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The irresistible rise of Prigozhin, Putin’s “friend” of more than 20 years…

The irresistible rise of Prigozhin, Putin’s “friend” of more than 20 years…

Like the Russian president, Evgueini Prigojine was born in Saint Petersburg and owes his business success to him. But after returning the favor in a shady way, he finally parted company with violence. It’s a way of doing things that fits in well with the itinerary of the heads of the Kremlin and the Wagner Group.


Sulfur, secrecy and lies: three words that sum up the career of Yevgeny Prigozhin, the leader of the Wagner militia who almost turned the tide of war in Ukraine. And whose behavior greatly destabilized Vladimir Putin.


Secrecy still surrounds the details of the negotiations which led the former militiaman to abandon his coup de force in Moscow and repatriate his troops on June 24. He then flew back to Belarus, having obtained the dropping of criminal charges against himself and the Wagner group fighters.


Romantic itinerary


What is more certain, however, are the milestones that led this unsympathetic character to gradually climb the steps of wealth and power. And from obscurity into the limelight.


His story is reminiscent of other famous Russians, such as Stalin, ex-anarchist and bank robber who became a bloodthirsty dictator in the Kremlin, or the dissident writer Limonov, founder of the National-Bolshevik party, whose tortuous itinerary is described by Emmanuel Carrère in his book “Limonov”.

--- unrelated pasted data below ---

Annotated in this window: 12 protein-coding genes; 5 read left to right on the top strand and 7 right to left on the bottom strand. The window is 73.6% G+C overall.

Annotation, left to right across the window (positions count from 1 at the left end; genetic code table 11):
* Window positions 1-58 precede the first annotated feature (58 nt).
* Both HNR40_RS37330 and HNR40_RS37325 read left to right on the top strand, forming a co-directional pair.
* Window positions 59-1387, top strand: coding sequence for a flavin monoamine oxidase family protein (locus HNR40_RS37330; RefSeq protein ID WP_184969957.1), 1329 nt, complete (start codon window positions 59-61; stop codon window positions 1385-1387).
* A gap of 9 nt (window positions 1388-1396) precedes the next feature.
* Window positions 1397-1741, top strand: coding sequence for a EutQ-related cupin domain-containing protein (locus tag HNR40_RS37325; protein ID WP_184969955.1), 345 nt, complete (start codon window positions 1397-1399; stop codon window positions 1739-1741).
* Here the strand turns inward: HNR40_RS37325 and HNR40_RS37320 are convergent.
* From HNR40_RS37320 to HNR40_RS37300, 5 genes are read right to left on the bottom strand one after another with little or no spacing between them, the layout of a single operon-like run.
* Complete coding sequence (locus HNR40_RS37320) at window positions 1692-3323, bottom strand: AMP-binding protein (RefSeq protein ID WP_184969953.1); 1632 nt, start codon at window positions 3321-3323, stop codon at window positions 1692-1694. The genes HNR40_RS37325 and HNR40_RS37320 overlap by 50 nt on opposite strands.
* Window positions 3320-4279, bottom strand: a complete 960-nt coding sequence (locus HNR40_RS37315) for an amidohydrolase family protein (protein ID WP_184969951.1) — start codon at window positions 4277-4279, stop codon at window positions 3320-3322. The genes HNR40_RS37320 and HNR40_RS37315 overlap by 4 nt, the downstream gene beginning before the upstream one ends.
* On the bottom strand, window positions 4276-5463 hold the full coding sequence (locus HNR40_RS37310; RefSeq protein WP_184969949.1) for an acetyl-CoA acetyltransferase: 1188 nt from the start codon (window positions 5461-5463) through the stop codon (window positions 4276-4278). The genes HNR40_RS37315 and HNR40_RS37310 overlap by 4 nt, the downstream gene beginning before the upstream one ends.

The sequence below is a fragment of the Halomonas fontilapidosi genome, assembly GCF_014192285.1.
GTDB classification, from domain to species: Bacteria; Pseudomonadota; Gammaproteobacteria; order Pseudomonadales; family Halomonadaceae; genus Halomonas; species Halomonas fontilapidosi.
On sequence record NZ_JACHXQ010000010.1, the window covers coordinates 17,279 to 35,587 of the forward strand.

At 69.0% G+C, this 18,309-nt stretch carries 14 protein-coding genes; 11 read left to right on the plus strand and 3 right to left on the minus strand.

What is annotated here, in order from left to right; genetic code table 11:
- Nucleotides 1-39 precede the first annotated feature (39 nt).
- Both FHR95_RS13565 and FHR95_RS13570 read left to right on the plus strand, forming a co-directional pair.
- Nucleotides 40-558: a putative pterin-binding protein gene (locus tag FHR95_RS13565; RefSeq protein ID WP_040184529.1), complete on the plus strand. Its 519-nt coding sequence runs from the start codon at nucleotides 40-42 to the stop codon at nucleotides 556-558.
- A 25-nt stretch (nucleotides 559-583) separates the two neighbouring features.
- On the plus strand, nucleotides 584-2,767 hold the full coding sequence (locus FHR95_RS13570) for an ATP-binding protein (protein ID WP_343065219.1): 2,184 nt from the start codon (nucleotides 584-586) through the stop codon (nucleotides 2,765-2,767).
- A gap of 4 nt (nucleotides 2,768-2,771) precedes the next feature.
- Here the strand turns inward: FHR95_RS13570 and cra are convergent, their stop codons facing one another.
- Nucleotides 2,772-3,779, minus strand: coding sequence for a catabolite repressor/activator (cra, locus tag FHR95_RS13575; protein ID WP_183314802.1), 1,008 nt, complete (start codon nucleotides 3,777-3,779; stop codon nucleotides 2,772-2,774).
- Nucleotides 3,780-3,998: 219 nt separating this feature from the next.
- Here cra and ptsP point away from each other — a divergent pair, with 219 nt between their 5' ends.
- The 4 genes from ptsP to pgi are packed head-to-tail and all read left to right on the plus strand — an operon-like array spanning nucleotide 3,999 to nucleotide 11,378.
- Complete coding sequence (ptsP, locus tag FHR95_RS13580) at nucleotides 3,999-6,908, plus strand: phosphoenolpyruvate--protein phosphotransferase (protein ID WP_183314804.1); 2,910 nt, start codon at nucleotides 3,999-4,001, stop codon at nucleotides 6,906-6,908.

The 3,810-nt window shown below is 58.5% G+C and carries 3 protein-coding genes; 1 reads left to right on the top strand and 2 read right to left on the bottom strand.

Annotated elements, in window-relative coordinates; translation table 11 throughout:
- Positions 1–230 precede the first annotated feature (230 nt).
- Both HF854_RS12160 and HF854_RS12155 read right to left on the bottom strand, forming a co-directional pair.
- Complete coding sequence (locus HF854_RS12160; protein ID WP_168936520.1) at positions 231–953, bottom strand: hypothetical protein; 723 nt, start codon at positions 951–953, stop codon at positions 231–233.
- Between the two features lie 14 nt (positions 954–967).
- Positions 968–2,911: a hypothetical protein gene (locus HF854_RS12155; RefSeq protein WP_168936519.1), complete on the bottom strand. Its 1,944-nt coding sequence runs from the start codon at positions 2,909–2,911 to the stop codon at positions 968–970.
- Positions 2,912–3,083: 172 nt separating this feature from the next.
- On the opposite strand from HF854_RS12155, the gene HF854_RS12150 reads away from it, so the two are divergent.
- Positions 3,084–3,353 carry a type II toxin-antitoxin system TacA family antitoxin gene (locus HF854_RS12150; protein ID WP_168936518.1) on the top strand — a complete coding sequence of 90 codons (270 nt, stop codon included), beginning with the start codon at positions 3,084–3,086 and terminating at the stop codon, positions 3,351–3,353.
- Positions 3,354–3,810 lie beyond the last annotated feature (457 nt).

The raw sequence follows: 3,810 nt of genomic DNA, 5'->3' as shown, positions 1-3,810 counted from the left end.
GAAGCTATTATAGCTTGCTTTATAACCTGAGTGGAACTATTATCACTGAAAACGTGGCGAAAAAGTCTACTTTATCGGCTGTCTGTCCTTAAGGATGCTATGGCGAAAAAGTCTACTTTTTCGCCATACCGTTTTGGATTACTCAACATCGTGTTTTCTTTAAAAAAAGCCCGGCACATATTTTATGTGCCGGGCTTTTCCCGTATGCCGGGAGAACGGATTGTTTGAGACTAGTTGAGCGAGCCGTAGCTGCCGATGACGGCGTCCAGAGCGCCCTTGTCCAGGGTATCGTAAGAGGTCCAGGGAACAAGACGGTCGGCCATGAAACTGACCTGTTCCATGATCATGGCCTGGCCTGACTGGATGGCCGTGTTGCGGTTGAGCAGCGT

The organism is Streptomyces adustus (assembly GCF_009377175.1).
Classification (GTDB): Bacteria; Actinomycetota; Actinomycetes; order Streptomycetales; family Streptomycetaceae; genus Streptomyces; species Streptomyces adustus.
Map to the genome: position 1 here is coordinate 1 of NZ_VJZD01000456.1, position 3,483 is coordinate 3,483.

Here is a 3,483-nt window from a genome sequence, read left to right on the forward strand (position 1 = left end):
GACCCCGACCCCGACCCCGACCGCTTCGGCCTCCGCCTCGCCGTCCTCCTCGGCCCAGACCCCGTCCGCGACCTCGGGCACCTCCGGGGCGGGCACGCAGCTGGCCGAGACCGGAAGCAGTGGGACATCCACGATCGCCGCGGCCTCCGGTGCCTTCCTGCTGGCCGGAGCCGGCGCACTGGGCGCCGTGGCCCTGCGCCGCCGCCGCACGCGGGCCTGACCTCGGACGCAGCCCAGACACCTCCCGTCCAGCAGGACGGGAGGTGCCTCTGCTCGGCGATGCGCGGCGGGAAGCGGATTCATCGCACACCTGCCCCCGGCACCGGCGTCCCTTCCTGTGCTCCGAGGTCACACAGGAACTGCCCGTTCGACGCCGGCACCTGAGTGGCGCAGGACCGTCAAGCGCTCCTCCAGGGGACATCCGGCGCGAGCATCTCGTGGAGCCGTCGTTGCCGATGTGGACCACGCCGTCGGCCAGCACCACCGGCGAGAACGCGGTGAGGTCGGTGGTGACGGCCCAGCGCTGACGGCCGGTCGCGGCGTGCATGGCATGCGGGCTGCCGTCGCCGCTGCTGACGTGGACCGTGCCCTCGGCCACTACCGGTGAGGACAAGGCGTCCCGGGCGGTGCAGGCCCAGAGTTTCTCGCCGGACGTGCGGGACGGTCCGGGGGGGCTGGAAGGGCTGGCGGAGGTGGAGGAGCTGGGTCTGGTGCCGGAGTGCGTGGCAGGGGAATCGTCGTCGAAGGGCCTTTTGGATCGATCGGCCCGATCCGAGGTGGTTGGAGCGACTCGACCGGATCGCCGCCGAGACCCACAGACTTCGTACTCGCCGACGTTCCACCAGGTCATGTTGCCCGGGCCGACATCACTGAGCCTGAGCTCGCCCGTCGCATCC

Prigozhin’s years in the shadows began in Saint Petersburg, where he was born…like Vladimir Putin. His adult life got off to a bad start, with a twelve-year prison sentence at the age of 20, in 1980, for organized crime, pimping, hold-ups and other acts of violence.


The end of the Soviet empire


10 years later, in 1990, he received a timely early release from prison. It was the end of the Soviet empire and the Communist regime, a propitious time for unscrupulous businessmen like him. In just a few years, he built up an empire with multiple ramifications…


His irresistible rise began in the restaurant and food sector. Thanks to modest (but successful) beginnings in the…sale of hot dogs, he had the means to buy a chain of grocery stores.


But it was above all his entry into the restaurant business in the late 90s that was to trigger the explosion of his career.


The “New Island”, the renowned luxury restaurant he opened in the city of St. Petersburg, became a must for the local elite, and in particular for Vladimir Putin, then in the midst of his political rise.


In fact, it was Prigojine’s establishment that he chose to take his French counterpart, Jacques Chirac, to in 2001, when he was elected President of Russia.


Golden markets


Wagner’s future leader is not going to let his chance go by and is getting closer to Russia’s new strongman. With him, he shares a taste for secrecy and remorseless violence (Vladimir Putin began his career as a KGB agent). Thanks to the master of the Kremlin and the substantial contracts he won to feed Russia’s schoolchildren and army, Prigojine’s business changed gear again. In the early 2010s, he became a billionaire.


Since then, he has been known as “Putin’s cook”, a man who knows how to take advantage of the Russian president’s largesse while returning the favor with invaluable services. These are not just traditional borscht or caviar…


His new playground isn’t really about knife and fork, but rather about knife and fork.


Nebula of companies